George Steiner concludes his coruscating (if sometimes also dazzling, in both senses of the word) Lessons of the Masters with this lapidary and disturbing description of our time. Does it seem accurate to you? And what about the last question?
I would entitle our present age as that of irreverence. The causes of this fundamental transformation are those of political revolution, of social upheaval (Ortega’s notorious “revolt of the masses”), of the scepticism obligatory in the sciences. Admiration, let alone reverence, have grown outmoded. We are addicts of envy, of denigration, of downward levelling. Our idols must exhibit clay heads. Where incense rises, it does so towards athletes, pop stars, the money-mad, or the kings of crime. Celebrity, as it saturates our media existence, is the contrary to fama. The wearing, millionfold, of the football god’s jersey number or of the crooner’s hairdo is the contrary to discipleship. Correspondingly, the notion of the sage verges on the risible. Consciousness is populist and egalitarian, or pretends to be. Any manifest turning towards an elite, towards that aristocracy of the intellect self-evident to Max Weber, is close to being proscribed by the democratization of a mass-consumption system…. The exercise of reverence is reverting to its far origins in the religious and ritual sphere. Throughout mundane, secular relations the prevailing note, often bracingly American, is that of challenging impertinence. “Monuments of unchanging intellect,” perhaps even our brains, are covered with graffiti. At whose entrance do students rise?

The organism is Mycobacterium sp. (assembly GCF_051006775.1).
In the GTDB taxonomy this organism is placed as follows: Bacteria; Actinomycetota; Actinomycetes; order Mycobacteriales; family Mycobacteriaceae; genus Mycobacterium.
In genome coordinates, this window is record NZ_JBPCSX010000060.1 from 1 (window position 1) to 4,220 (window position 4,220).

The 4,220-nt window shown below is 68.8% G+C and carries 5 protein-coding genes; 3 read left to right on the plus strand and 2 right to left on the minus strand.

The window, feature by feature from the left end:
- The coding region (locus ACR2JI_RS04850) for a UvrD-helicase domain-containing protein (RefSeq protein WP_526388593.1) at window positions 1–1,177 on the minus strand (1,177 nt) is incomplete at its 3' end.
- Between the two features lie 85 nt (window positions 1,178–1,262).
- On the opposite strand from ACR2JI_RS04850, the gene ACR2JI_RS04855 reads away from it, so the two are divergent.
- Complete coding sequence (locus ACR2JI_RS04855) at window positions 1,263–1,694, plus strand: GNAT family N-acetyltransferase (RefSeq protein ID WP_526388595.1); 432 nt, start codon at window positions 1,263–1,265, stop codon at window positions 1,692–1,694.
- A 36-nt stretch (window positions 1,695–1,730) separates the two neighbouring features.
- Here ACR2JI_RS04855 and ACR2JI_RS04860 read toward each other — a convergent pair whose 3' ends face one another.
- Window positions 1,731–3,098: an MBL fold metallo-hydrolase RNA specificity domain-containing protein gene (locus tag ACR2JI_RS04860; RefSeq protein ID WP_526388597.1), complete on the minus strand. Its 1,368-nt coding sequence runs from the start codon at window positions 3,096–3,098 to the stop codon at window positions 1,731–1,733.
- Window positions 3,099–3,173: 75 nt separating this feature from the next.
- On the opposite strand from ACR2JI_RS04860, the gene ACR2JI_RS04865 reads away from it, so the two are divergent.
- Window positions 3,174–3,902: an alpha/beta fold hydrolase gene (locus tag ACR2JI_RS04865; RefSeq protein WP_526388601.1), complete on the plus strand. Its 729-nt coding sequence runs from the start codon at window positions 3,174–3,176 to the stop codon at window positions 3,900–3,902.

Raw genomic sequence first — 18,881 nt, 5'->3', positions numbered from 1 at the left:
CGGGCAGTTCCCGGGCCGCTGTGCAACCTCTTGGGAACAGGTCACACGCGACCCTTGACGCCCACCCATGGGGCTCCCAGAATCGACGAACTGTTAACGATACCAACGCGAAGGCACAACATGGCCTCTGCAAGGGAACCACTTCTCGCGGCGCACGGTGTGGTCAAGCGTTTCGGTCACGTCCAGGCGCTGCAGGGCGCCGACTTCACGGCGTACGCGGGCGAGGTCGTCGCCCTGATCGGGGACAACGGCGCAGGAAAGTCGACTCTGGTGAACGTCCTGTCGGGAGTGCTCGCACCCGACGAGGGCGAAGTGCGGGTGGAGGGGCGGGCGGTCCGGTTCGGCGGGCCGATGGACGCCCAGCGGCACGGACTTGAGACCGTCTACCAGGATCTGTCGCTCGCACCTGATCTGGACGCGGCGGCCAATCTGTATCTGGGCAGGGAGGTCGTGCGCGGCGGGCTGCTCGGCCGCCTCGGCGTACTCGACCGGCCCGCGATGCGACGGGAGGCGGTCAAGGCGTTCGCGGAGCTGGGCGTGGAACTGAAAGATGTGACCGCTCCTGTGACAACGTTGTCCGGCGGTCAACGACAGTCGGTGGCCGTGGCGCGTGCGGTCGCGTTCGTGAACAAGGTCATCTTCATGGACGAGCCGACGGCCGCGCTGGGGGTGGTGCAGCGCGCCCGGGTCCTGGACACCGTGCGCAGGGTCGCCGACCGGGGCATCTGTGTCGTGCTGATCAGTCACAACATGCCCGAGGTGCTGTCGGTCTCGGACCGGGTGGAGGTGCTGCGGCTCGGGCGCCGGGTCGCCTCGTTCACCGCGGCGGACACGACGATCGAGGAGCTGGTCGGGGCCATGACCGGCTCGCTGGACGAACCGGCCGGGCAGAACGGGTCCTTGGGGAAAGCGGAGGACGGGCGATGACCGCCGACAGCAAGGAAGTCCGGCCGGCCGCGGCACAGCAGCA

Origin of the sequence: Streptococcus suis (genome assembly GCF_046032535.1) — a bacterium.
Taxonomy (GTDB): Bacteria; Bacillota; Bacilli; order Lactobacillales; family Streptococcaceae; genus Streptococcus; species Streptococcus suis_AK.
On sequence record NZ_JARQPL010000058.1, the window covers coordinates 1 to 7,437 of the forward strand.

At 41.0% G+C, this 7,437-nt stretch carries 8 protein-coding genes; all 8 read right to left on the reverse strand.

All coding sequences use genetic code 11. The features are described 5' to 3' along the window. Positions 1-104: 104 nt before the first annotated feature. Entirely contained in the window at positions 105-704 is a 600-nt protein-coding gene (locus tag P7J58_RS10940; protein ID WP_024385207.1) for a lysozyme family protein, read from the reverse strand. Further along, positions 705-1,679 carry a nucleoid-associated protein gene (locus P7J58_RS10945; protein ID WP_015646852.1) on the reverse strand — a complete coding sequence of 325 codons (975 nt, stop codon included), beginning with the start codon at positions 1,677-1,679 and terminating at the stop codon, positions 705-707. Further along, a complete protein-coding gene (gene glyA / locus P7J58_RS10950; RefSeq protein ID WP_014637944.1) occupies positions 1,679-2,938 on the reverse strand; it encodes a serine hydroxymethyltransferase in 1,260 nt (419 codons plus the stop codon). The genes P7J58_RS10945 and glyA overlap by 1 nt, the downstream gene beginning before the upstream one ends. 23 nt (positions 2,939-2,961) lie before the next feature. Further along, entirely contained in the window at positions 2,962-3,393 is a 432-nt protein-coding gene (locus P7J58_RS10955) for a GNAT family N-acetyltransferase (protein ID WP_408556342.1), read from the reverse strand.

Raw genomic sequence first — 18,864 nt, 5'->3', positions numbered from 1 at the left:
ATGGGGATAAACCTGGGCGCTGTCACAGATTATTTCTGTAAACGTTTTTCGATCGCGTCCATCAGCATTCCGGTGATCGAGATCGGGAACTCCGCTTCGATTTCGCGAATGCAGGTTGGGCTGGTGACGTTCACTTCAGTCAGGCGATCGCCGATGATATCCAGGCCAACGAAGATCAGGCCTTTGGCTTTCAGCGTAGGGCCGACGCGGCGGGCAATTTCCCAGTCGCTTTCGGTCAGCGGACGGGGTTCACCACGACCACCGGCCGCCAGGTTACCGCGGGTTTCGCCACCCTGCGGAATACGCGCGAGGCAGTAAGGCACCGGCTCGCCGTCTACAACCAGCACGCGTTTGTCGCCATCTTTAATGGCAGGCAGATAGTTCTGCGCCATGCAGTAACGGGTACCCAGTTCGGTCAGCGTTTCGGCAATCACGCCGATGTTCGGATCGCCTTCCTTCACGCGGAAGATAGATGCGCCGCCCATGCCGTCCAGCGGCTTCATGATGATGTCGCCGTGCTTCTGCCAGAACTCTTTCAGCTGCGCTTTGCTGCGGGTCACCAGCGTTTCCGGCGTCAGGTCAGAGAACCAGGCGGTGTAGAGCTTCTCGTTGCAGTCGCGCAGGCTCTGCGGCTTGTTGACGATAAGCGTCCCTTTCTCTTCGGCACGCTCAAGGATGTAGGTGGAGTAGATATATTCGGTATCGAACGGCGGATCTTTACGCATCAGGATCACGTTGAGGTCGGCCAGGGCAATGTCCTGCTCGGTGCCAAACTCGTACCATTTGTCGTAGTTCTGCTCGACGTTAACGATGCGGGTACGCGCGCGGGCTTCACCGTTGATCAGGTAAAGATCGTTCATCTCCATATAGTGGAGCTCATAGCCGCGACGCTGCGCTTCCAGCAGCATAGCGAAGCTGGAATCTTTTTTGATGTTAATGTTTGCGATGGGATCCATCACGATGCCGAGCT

Well, at U2’s and Stephen Colbert’s and perhaps Barack Obama’s, I suppose. But who else’s?